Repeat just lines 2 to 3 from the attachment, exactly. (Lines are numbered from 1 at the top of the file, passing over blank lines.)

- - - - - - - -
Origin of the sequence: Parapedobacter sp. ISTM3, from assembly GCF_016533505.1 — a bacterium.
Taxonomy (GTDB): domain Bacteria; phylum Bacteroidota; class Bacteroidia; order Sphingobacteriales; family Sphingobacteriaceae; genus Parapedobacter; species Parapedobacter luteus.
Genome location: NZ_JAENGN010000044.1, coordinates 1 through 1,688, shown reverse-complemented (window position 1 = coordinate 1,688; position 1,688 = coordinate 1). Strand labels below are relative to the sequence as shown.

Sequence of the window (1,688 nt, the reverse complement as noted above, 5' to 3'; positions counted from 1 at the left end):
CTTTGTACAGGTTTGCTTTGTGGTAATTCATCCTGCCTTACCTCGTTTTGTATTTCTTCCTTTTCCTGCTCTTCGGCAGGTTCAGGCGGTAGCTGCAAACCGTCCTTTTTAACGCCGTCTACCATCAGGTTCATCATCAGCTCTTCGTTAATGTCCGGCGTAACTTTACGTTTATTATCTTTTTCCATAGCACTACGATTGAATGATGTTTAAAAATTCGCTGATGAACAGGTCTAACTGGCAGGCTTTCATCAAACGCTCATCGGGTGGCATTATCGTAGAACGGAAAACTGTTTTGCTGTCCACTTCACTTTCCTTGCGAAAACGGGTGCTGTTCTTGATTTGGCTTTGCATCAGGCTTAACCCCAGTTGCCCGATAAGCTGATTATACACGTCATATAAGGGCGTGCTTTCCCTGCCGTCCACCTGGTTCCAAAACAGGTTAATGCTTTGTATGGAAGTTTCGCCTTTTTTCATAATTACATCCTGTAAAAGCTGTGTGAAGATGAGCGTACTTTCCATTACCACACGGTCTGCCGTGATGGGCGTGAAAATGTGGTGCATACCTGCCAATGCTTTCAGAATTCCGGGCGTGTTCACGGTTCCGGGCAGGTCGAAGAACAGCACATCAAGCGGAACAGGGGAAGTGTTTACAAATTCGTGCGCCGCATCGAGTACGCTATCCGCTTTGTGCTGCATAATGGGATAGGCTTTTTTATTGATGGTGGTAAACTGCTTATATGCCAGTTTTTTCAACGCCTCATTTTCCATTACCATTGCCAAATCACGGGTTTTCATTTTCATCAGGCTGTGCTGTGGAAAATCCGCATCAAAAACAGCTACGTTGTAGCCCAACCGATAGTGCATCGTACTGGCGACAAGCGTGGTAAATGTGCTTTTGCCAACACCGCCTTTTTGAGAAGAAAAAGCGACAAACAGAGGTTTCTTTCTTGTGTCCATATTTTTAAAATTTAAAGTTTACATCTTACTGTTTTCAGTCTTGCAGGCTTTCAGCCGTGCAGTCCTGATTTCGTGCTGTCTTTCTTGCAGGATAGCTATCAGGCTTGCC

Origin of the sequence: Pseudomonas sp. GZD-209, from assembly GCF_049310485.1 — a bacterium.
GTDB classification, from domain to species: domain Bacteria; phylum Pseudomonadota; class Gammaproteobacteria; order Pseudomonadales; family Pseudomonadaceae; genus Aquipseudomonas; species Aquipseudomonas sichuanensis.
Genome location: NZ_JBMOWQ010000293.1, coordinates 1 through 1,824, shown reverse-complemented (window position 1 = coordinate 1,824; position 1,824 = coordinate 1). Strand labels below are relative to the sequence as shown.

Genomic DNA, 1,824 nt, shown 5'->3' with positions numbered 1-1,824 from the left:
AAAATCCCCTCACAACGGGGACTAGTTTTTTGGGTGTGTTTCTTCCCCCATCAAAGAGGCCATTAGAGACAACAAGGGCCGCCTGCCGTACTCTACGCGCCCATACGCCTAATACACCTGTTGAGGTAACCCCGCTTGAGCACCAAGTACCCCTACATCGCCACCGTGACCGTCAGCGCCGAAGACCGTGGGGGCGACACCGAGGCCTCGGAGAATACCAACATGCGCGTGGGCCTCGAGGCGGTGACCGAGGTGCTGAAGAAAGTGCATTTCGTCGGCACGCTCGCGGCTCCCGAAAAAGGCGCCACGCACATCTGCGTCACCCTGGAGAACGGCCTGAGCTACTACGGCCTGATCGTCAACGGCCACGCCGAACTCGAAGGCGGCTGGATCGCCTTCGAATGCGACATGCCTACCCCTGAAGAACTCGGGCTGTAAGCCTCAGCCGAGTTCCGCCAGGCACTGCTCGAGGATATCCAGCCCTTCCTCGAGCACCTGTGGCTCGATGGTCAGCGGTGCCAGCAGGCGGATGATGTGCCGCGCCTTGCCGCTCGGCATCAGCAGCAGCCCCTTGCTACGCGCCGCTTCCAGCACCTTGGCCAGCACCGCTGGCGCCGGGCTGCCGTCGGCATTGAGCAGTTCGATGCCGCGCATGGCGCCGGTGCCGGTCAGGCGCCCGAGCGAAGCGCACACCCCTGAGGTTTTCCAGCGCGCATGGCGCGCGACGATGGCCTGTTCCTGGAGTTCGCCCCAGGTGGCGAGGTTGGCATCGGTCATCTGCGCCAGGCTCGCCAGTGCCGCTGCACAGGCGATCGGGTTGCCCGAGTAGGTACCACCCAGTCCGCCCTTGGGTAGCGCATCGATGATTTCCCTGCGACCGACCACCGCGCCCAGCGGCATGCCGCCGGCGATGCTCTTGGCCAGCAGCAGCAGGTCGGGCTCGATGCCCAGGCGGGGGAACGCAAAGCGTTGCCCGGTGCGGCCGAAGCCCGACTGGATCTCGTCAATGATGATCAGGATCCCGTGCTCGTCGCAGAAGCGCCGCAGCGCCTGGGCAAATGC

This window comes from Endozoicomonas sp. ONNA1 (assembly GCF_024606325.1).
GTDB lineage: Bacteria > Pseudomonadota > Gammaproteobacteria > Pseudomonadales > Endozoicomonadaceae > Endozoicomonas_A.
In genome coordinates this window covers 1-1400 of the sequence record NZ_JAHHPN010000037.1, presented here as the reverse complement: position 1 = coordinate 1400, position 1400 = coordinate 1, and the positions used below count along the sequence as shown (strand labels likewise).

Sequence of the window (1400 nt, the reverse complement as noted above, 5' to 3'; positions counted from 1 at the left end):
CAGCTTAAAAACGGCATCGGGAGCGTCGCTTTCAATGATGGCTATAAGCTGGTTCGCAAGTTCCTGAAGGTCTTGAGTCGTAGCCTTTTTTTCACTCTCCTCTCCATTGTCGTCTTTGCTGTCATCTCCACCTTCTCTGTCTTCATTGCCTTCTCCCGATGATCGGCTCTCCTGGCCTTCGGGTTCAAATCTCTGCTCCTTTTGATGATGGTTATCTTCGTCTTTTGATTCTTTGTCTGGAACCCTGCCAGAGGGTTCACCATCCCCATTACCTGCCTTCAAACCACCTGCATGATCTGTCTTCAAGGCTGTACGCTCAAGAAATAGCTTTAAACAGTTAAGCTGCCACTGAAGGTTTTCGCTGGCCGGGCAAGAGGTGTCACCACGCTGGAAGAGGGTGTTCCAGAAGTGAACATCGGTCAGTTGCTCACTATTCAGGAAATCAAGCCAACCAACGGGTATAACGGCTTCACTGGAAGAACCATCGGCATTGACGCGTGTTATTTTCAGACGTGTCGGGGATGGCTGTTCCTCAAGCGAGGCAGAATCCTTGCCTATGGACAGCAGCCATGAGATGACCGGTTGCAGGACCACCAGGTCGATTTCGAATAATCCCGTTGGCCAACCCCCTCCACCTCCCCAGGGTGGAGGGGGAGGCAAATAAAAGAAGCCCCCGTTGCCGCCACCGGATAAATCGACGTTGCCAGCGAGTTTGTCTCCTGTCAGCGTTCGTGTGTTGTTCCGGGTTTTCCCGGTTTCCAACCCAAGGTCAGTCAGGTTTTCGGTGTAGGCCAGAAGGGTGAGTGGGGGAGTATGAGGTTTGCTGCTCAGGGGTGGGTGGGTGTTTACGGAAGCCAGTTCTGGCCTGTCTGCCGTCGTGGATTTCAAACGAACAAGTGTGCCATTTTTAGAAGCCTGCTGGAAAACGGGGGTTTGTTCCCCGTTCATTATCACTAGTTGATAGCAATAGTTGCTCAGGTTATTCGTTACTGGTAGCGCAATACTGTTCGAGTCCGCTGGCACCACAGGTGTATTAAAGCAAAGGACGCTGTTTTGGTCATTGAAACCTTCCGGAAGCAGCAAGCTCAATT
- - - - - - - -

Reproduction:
Taxonomy (GTDB): domain Bacteria; phylum Bacteroidota; class Bacteroidia; order Sphingobacteriales; family Sphingobacteriaceae; genus Parapedobacter; species Parapedobacter luteus.
Genome location: NZ_JAENGN010000044.1, coordinates 1 through 1,688, shown reverse-complemented (window position 1 = coordinate 1,688; position 1,688 = coordinate 1). Strand labels below are relative to the sequence as shown.